Health & Technology Partners conducts research for nonprofits, local, state, and federal agencies, academic partners, and community organizations, including project design, implementation, and analysis leading to a range of deliverables.

Current Projects


Conducting the “Workforce Development Case Study Resource” project that applies a JEDI lens and sensitivity to produce a case study summary report that will critically examine and showcase the innovation occurring in the park and recreation profession to engage and prepare a workforce that reflects the expansive diversity in our nation.

Providing custom survey design and development for the “Remote Study of Brown Adipose Tissue Variation among New York City Residents” study. Overseeing the development of four surveys within Qualtrics to include custom end survey messages, reminders, and messaging library. This will include customized look and feel aligned with College and Lab branding, along with custom javascript coding for enhanced question design and functionality.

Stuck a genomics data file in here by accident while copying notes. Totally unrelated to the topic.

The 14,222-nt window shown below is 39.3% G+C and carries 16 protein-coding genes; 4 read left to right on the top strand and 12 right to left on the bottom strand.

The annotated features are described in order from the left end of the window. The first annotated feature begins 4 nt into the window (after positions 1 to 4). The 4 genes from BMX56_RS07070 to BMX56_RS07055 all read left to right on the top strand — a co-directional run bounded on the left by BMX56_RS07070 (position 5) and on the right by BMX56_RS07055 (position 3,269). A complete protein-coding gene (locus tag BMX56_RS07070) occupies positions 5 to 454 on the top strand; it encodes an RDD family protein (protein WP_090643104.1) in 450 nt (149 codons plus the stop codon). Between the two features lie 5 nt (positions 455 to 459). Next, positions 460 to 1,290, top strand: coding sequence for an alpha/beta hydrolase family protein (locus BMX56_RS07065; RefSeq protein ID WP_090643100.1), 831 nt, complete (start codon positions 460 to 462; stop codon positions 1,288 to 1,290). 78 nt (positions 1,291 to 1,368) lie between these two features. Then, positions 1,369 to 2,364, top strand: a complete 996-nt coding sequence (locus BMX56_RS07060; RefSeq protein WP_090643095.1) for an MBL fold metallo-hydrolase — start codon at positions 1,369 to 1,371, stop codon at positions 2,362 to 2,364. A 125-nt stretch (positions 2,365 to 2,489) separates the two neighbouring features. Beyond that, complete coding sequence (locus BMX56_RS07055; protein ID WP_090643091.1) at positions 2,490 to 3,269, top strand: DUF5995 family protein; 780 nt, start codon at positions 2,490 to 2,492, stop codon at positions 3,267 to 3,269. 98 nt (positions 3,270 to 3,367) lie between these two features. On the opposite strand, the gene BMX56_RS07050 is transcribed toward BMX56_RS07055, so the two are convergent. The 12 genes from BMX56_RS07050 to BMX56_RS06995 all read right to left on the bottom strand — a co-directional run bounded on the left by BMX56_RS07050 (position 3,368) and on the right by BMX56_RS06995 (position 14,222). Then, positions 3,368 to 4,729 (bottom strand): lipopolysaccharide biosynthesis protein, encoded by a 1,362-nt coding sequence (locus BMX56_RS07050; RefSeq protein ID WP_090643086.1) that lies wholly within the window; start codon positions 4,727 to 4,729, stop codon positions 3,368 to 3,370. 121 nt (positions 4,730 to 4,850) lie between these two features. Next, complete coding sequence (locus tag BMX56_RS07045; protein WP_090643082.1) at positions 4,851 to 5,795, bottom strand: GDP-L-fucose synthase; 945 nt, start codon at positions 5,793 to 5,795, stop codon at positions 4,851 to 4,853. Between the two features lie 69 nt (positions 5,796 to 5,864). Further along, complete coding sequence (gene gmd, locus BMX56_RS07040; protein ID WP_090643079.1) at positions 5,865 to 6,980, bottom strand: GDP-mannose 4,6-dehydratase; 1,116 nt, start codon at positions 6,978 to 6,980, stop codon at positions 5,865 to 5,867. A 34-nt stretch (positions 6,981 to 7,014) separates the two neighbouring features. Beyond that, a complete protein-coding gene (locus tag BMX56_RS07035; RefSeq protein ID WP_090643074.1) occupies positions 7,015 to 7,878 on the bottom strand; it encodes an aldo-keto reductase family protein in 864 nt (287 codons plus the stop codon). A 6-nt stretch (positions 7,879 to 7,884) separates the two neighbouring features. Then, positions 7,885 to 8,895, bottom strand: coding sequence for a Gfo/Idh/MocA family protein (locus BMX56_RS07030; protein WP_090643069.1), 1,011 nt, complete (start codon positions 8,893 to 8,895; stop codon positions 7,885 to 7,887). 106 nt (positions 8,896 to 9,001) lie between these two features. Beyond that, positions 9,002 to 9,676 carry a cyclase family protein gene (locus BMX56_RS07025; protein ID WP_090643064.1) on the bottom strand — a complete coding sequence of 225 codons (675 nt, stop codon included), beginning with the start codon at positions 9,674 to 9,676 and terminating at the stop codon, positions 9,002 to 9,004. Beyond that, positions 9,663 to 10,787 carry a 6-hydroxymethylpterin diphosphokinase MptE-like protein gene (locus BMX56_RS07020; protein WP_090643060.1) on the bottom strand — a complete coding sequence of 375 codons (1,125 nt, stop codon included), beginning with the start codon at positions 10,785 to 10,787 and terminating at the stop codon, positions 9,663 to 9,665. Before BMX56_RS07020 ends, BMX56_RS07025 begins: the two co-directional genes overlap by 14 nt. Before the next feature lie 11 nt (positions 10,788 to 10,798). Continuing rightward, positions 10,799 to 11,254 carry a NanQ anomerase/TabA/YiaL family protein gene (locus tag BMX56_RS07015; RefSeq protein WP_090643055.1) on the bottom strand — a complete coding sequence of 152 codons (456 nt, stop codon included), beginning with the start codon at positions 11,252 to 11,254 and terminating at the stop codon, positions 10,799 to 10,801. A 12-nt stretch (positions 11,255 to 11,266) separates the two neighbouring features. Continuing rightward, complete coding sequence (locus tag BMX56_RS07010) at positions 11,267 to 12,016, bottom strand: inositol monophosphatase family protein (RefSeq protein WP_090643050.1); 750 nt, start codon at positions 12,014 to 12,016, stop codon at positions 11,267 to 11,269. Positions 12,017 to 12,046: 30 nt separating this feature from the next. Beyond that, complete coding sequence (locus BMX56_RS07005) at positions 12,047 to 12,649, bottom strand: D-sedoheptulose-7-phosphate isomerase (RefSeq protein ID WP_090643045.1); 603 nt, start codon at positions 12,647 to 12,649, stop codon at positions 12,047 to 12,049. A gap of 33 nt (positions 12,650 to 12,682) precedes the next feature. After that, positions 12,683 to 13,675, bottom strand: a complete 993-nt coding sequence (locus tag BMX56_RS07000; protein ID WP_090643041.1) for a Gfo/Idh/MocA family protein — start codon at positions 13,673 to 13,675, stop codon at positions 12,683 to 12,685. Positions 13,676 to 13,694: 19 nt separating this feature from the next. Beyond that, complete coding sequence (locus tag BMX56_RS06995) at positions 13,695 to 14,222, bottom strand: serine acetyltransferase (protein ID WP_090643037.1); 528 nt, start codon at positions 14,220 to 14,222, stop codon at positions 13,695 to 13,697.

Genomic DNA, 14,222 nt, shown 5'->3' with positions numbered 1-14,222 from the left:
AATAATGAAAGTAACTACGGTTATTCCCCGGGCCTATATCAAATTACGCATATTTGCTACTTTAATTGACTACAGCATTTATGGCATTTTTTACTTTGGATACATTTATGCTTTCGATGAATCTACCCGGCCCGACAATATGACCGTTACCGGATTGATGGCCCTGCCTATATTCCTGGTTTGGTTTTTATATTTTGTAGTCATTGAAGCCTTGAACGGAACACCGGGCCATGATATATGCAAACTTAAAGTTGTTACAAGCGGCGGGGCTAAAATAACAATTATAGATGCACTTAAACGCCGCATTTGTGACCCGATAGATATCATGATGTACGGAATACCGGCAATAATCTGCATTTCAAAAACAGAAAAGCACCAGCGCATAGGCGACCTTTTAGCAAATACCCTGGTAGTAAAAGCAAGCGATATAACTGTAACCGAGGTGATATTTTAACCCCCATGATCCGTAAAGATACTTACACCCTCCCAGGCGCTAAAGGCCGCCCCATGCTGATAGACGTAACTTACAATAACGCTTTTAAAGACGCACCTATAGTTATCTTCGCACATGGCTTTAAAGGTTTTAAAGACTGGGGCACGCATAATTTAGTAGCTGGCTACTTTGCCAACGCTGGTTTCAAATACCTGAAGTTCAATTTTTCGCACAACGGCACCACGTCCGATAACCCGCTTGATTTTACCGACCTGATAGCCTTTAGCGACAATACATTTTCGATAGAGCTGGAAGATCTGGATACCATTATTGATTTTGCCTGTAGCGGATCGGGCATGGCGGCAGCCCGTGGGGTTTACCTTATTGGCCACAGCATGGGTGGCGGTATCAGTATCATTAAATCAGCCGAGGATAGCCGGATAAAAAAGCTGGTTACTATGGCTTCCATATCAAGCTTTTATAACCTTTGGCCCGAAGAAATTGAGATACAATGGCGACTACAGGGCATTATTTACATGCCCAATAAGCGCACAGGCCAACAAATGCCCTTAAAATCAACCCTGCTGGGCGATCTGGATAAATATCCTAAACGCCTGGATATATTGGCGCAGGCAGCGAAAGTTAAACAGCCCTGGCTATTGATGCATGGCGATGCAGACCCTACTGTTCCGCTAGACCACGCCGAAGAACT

Conducting the “Health and Nature Expert Opinion Survey” that will guide development of a new survey instrument, the Health Benefits of Nature Survey, that can be used to explore the general public’s awareness and acceptance of the health benefits of nature. Active member of the Horton Research Group.


Developing a Continuing Education (CE) unit for land managers, foresters, and park personnel examining the connection between nature and human health and a brief overview of how such programming can be integrated into existing offerings.


Completed Phase II of a research project, resulting in the Health and Nature Program Partnership Toolkit. Entering Phase III of the research project: design and execute two case studies testing the implementation of the Health and Nature Program Partnership Toolkit by two state park agencies to evaluate the toolkit’s utility and effectiveness in guiding the expansion of health-related programming.


Conducting a literature review to review and summarize the research literature to identify key natural, built, and social attributes of forest settings, trails, and other natural and designed outdoor environments (e.g., gardens) relevant to forest therapy experiences, resulting in the development of practitioner-focused guidelines for the planning, design, and management of new and existing trails and related environments for forest bathing/forest therapy.

Past and Present Collaborations